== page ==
Hair, The Vaults, London ★★★★★

Reviewed for Musical Theatre Review:

When the Age of Aquarius arrives, it will be sheathed in a sheen of perspiration. At least, if the 50th anniversary revival of Hair is anything to go by.

Staged in one of the railway arches of The Vaults complex running under Waterloo station, designer Maeve Black swathes the entire place in peace ribbons, obscuring every inch of Victorian brickwork and transforming the space into a hippy sweat lodge.

The venue is warm to begin with, but once Ben M Rogers’ lighting (which uses older fixtures as well as modern LED lighting, which adds to the temperature) fires up, things begin to heat up all the more.

But of course, the real heat needs to come from the cast, as they portray a group of counter-culture dropouts in 1960s New York and react against orthodoxy, including but not limited to the Vietnam War.

To bring us back to that era, director Jonathan O’Boyle prefaces the pieces with an audio montage starting with Donald Trump and quickly progressing back through Obama, George W Bush, Reagan and other US presidents. In turning back the clock, that brief opening message suggests that both military actions and protests against them are, sadly, timeless.

Andy Coxon shines through as Berger, the most charismatic and central of the characters, providing the glue that keeps the community together both as a character and as a cast member.

And what an assembly of characters. Act I serves mainly as an introduction to all the ensemble, with a series of songs (by Galt MacDermot, with lyrics by book writers Gerome Ragni and James Rado) giving each cast member their moment in the spotlight.

Whether it is Liam Ross-Mills’ Woof rattling off a list of taboo sexual practices in ‘Sodomy’, or Hud (Jammy Kasongo) satirising the stereotype of African-American characters on stage in ‘Colored Spade’, the show begins to illustrate how it challenged theatrical norms five decades ago.

And while the intervening years have seen theatre open up and shake off many of the shackles Hair was straining against, this anniversary production continues to makes those elements work.

It is the introduction of Robert Metson’s Claude that gives Hair its narrative strand, as the character receives the call-up to join the military and must decide whether to join the draft, or burn his card for the greater good and face prison.

Metson’s introduction in ‘Manchester England’, a US-written pastiche of the British pop music invasion of the time, plays rather differently with a British cast instead of an American one, as Claude pretends to be Mancunian despite hailing from upstate New York. Metson’s Manchester brogue is so spot-on that it only accentuates that this is a cast of Brits playing Americans.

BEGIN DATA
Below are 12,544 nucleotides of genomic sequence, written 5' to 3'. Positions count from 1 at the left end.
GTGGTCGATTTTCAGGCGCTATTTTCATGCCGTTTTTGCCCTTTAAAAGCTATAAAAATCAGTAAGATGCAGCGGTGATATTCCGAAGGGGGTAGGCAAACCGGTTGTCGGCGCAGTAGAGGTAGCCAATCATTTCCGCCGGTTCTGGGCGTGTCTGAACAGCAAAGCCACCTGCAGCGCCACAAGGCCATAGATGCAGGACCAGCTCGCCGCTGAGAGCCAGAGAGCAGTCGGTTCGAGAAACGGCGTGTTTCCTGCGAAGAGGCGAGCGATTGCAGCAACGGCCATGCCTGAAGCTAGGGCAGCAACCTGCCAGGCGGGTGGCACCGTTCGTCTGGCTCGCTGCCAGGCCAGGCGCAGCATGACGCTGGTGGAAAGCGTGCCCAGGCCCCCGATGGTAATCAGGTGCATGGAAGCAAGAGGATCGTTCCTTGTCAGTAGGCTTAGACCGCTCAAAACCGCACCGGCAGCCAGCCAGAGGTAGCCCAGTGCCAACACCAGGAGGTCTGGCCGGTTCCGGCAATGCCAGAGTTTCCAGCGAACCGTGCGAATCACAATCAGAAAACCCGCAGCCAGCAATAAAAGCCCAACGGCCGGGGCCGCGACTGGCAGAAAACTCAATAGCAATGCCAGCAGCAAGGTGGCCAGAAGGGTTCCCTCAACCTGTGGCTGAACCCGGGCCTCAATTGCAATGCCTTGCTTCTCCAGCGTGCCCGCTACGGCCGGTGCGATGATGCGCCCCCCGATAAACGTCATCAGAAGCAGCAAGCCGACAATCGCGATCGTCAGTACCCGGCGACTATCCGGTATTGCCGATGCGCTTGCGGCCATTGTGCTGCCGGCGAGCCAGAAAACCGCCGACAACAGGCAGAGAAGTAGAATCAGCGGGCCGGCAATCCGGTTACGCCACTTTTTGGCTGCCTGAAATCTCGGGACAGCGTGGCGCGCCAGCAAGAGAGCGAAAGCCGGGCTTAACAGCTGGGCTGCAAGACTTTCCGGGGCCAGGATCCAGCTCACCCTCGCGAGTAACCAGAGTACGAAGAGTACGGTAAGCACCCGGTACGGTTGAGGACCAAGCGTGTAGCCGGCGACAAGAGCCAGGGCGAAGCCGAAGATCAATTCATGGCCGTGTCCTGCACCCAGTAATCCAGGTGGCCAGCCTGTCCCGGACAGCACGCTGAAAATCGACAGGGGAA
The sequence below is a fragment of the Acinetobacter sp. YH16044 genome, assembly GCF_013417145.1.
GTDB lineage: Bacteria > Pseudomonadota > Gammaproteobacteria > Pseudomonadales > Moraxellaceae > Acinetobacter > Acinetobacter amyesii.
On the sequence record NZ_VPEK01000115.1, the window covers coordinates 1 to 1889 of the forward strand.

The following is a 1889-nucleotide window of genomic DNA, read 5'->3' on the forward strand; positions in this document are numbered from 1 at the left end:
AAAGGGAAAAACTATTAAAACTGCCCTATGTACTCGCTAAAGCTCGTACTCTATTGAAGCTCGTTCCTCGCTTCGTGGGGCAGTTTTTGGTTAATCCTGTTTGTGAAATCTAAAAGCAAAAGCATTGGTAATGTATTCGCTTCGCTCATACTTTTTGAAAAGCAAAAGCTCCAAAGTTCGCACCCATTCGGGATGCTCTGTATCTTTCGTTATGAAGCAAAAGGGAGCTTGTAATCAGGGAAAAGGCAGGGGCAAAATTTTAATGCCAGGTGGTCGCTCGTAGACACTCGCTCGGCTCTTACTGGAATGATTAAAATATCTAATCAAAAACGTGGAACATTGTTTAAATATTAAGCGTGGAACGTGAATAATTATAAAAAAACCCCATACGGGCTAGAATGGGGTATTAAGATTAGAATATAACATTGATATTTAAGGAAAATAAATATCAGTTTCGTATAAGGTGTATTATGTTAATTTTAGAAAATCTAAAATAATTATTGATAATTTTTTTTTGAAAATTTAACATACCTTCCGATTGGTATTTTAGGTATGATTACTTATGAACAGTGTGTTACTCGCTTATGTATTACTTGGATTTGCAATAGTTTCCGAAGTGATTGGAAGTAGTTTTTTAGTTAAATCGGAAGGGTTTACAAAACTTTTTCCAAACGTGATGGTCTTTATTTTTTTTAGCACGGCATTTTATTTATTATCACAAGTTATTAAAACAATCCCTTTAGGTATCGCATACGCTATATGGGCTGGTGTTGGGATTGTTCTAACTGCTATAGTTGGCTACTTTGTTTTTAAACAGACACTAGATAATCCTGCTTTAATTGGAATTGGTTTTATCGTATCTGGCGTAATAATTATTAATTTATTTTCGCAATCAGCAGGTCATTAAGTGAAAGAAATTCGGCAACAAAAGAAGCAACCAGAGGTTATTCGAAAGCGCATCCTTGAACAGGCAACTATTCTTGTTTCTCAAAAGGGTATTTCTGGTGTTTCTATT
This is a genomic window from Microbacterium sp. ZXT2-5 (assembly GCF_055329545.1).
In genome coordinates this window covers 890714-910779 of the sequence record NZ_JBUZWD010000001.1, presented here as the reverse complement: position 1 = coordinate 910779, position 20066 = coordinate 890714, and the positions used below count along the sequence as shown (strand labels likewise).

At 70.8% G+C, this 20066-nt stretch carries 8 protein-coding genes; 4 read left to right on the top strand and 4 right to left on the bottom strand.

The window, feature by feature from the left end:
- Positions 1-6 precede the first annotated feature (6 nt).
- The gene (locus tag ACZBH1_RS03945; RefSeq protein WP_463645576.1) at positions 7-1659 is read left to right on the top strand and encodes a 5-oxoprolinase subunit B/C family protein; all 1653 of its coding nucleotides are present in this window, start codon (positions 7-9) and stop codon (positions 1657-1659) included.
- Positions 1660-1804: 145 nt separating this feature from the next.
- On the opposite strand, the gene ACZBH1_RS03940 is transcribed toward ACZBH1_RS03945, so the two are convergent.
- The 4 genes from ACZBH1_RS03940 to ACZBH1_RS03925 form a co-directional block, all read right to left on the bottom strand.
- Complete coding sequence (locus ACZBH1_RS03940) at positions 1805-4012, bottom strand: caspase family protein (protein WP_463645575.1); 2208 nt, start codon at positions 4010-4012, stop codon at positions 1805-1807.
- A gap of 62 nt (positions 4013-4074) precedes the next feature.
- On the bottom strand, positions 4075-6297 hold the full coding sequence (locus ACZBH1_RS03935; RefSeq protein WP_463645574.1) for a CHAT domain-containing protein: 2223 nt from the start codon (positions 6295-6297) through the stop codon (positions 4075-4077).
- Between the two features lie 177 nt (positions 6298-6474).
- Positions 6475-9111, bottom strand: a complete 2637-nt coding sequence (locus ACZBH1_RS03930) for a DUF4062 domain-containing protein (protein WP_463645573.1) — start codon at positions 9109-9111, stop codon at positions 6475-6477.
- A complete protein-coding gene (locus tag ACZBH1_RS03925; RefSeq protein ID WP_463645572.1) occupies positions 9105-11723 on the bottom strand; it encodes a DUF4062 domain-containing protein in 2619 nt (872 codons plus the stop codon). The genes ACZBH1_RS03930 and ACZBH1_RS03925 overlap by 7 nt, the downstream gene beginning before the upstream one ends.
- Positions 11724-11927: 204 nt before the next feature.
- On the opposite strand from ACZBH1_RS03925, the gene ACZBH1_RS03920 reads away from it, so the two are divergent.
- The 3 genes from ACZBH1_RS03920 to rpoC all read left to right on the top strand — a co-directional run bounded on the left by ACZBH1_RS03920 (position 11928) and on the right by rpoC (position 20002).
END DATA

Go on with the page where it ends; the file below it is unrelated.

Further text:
Indeed, several performers struggle to escape the feeling that they are merely playing New York hippies. It’s never truly a distraction, but the ease with which cast members including Natalie Green’s Cassie and Shekinah McFarlane’s Dionne inhabit their roles is highlighted in comparison.

The backbone of Act II is a fevered, hash-fuelled dream sequence as Claude considers his options. Use of UV lighting and a huge, billowing bolt of blue silk help lend an ethereal air to the whole sequence.

But in this act, as in the first, it is Hair’s famed musical numbers which really delight. From ‘Ain’t Got No’ and ‘I Got Life’, which in combination became a breakout hit for Nina Simone, to the classics ‘Aquarius’ and ‘Let the Sun Shine In’, which also had a pop music life outside the musical, the popularity of these songs underlines the influence Hair has had over the last 50 years.

Musical director Gareth Bretherton’s five-piece band takes full advantage of The Vaults’ acoustics to ensure that every number impresses.

As an anniversary revival of a show which is so in demand that it even got a name check on The Archers, one could not ask for anything more.

Continues until January 18. hair50.com 

Production photo: Claire Bilyard. For some exclusive production photos by Roy Tan, visit the Musical Theatre Review copy of this review

Advertisements